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The Shame of the Nation

By Jonathan Kozol

One of the most disheartening experiences for those who grew up in the years when Martin Luther King and Thurgood Marshall were alive is to visit public schools today that bear their names, or names of other honored leaders of integration struggles that produced the temporary progress that took place in the three decades after Brown, and to find how many of these schools are bastions of contemporary segregation. It is even more disheartening when schools like these are not in segregated neighborhoods but in racially mixed areas in which integration of a public school would seem to be most natural and where, indeed, it takes a conscious effort on the part of parents or school officials in these districts to avoid the integration option that is often right at their front door.

In a Seattle neighborhood, for instance, where approximately half the families were Caucasian, 95 percent of students at Thurgood Marshall Elementary School were black, Hispanic, Native American, or of Asian origin. An African-American teacher at the school told me of seeing clusters of white parents and their children on the corner of a street close to the school each morning waiting for a bus that took the children to a school in which she believed that the enrollment was predominantly white. She did not speak of the white families waiting for the bus to take their children to another public school with bitterness, but wistfully.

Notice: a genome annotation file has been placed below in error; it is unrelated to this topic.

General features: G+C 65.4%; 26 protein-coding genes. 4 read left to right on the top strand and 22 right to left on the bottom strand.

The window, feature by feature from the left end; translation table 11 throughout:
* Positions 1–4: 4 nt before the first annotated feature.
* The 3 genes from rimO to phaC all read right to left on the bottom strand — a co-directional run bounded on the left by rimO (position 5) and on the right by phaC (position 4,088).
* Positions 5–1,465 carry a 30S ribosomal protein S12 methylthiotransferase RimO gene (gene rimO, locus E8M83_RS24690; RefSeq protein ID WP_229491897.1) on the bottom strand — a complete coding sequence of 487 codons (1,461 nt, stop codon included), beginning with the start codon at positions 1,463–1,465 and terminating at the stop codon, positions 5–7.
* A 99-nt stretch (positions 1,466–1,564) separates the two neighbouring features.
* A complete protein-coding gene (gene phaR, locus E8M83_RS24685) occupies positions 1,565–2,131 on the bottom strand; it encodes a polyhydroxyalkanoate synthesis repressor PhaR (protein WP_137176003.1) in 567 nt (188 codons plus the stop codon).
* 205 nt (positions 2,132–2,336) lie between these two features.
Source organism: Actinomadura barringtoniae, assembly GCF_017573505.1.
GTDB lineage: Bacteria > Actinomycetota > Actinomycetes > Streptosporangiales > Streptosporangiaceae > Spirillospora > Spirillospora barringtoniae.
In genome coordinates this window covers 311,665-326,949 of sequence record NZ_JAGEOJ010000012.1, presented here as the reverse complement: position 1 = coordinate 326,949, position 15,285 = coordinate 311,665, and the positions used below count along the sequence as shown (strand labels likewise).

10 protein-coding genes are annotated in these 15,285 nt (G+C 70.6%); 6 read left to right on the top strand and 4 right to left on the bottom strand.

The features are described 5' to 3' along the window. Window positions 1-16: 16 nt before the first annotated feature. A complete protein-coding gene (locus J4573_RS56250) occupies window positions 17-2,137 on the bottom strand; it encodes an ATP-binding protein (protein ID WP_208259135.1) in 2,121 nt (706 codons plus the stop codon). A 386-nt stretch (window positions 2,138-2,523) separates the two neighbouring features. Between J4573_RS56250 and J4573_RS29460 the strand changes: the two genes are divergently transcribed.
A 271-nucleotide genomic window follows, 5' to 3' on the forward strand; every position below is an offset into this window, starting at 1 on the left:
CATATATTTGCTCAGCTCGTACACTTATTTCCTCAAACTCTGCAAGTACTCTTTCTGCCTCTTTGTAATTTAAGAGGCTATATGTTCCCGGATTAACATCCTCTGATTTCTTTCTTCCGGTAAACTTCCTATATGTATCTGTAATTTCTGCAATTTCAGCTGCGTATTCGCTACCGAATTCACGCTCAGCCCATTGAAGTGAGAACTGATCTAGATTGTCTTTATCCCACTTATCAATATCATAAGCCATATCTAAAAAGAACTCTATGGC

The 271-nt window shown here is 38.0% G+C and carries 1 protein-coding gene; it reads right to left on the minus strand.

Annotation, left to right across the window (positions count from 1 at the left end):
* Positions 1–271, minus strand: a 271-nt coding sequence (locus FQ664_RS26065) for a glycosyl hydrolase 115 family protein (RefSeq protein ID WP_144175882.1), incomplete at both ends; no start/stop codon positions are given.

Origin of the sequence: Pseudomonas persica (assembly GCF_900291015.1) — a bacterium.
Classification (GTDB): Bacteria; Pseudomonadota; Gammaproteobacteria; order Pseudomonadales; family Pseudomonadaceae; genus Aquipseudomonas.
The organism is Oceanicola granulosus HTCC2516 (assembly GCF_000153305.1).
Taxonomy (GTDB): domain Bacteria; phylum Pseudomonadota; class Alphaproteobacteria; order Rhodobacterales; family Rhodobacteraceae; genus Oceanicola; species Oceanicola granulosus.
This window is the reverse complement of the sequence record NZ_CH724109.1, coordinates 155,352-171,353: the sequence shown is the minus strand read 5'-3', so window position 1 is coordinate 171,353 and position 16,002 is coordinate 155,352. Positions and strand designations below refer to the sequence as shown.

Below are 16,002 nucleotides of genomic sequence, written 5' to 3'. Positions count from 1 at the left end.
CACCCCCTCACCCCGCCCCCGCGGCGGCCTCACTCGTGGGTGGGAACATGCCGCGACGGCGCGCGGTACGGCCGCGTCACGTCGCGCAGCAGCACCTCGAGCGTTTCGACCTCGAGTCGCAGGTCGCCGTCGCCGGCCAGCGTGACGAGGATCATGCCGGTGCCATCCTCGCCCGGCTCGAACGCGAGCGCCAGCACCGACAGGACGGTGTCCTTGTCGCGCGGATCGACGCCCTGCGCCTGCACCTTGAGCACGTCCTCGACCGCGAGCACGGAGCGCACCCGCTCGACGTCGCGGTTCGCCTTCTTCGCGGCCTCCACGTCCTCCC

"At Thurgood Marshall," according to a big wall-poster in the lobby of the school, "the dream is alive." But school assignment practices and federal court decisions that have countermanded long-established policies that previously fostered integration in Seattle's schools make the realization of the dream identified with Justice Marshall all but unattainable today.

"Thurgood Marshall must be turning over in his grave," one of the teachers at the school had told the principal, as he reported this to me. The principal, understandably, believed he had no choice but to reject the teacher's observation out of hand. "No, sister," he had told the teacher. "If Justice Marshall was still roamin' nowadays and saw what's goin' on here in this school, he would say 'Hallelujah' and 'Amen!'" Legal scholars may demur at this, but he had a school to run and he could not allow the ironies of names, or history, to undermine the passionate resolve he brought to winning victories for children in the only terms he was allowed.

In the course of two visits to the school, I had a chance to talk with a number of teachers and to spend time in their classrooms. In one class, a teacher had posted a brief summation of the Brown decision on the wall; but it was in an inconspicuous corner of the room and, with that one exception, I could find no references to Marshall's struggle against racial segregation in the building.

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